Legal Tidbits — Business: Noncompetitive agreements must be narrowly tailored

You’re an employer who does business throughout the state of Texas, which covers more than a quarter-million square miles. An employee leaves your company and goes to work for another company that does the same kind of work you do.

Then you learn of the ex-employee’s new job and the task he is doing and you sue the former employee for breaching what you believe was a no-compete clause in place when he worked for you. Is it enough to say you do business in Texas and, thus, you can restrict a former employee from going to work for some other firm that competes with you?

No can do, according to the First Court of Appeals, which issued a ruling in favor of the employee and against the former employer who had sued over the non-compete clause.

You have to ensure that the no-compete agreement is worded precisely and that it is tailored narrowly to protect your own financial self-interest.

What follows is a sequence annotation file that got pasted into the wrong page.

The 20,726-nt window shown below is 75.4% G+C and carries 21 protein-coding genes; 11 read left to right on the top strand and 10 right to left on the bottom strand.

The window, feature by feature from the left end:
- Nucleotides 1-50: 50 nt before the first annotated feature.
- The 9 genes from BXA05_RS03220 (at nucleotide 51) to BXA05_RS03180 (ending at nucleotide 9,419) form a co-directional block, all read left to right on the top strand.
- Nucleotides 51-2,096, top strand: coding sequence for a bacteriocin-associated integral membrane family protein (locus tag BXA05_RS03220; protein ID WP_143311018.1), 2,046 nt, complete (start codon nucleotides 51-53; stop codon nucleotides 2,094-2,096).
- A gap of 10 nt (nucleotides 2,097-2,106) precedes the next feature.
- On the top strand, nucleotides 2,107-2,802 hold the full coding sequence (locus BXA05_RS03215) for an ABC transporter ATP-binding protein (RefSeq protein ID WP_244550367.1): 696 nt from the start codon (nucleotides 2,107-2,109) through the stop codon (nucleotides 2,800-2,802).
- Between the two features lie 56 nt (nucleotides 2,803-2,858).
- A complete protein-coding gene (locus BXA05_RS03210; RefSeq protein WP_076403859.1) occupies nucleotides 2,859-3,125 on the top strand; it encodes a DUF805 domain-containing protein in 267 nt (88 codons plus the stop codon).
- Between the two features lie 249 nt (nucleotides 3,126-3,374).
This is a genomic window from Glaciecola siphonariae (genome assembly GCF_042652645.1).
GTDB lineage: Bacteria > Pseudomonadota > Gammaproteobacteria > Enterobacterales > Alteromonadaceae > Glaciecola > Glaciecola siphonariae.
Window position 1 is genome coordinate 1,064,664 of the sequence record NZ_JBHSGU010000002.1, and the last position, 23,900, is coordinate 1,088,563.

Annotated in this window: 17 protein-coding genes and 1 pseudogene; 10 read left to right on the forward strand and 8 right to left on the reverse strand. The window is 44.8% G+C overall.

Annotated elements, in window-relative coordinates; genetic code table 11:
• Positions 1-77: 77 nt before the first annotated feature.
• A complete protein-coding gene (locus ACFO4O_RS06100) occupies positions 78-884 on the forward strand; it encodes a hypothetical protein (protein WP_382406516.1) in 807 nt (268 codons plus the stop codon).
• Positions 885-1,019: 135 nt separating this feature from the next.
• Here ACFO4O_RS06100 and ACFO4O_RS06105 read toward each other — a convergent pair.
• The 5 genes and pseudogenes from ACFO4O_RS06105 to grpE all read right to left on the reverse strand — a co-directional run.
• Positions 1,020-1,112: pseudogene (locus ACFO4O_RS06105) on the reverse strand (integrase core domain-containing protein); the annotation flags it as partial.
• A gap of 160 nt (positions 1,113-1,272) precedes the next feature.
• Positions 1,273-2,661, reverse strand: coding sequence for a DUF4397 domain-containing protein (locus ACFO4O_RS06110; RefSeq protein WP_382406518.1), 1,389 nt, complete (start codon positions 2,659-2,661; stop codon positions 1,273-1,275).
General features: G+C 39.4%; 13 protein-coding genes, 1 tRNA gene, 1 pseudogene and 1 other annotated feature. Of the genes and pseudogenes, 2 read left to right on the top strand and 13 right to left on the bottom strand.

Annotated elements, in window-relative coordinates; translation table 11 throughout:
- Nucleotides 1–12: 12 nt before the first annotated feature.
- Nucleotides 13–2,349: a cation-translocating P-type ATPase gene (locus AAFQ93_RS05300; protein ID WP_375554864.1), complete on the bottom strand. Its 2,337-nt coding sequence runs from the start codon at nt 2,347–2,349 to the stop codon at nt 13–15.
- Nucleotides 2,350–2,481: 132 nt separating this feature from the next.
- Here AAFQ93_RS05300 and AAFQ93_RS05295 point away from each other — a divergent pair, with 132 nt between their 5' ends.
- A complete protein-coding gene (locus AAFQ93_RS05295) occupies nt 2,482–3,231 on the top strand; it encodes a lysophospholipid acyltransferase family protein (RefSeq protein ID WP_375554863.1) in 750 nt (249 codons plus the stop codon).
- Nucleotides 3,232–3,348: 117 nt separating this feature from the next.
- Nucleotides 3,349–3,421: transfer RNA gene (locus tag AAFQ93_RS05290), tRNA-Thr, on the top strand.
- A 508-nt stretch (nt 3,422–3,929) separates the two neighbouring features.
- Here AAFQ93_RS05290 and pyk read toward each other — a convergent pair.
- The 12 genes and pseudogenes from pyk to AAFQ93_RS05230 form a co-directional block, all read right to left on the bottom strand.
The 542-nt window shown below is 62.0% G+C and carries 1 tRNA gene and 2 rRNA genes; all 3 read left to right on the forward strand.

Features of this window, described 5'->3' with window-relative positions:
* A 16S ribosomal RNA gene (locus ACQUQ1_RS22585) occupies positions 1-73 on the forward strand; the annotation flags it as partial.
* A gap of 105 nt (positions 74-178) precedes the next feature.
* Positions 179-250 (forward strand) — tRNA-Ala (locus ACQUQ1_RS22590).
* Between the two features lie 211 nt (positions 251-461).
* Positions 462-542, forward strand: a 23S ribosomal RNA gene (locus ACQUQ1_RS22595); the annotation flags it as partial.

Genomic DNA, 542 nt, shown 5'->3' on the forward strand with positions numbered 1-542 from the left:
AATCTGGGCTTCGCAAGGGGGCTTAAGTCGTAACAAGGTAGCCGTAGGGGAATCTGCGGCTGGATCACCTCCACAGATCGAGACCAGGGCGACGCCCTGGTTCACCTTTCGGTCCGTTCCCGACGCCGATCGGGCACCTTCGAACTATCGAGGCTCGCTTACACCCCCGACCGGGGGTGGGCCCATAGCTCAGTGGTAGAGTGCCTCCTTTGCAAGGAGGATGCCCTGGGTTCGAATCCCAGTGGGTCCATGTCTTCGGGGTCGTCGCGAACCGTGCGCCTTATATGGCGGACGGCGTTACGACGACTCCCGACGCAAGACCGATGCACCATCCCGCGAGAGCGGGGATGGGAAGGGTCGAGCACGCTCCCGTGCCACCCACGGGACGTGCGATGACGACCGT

The case in question involved a masonry company in Houston, which had fired and then sued an employee for going to work for another firm. Morrell Masonry Supply Co. said that because it does work statewide, that restricted its former employee from doing the same thing anywhere in the state. The employee filed a request for a summary judgment against his former employer, contending that the non-compete clause was unreasonable and not enforceable.

The court agreed with the employee. In its ruling, the appellate court said, “statewide restriction in the covenant not to compete in that instant case [was] too broad to be enforceable because it far exceede[d] the two cities in which Coddou worked on behalf of [MMS], even if MMS’ business extended beyond the area assigned to Coddou.”

There you have it.

You can set a statewide non-compete clause in a state that is as large as Texas if an employee actually makes sales calls throughout the state. However, take care to avoid unreasonable restrictions when the former employee’s territory doesn’t cross your own.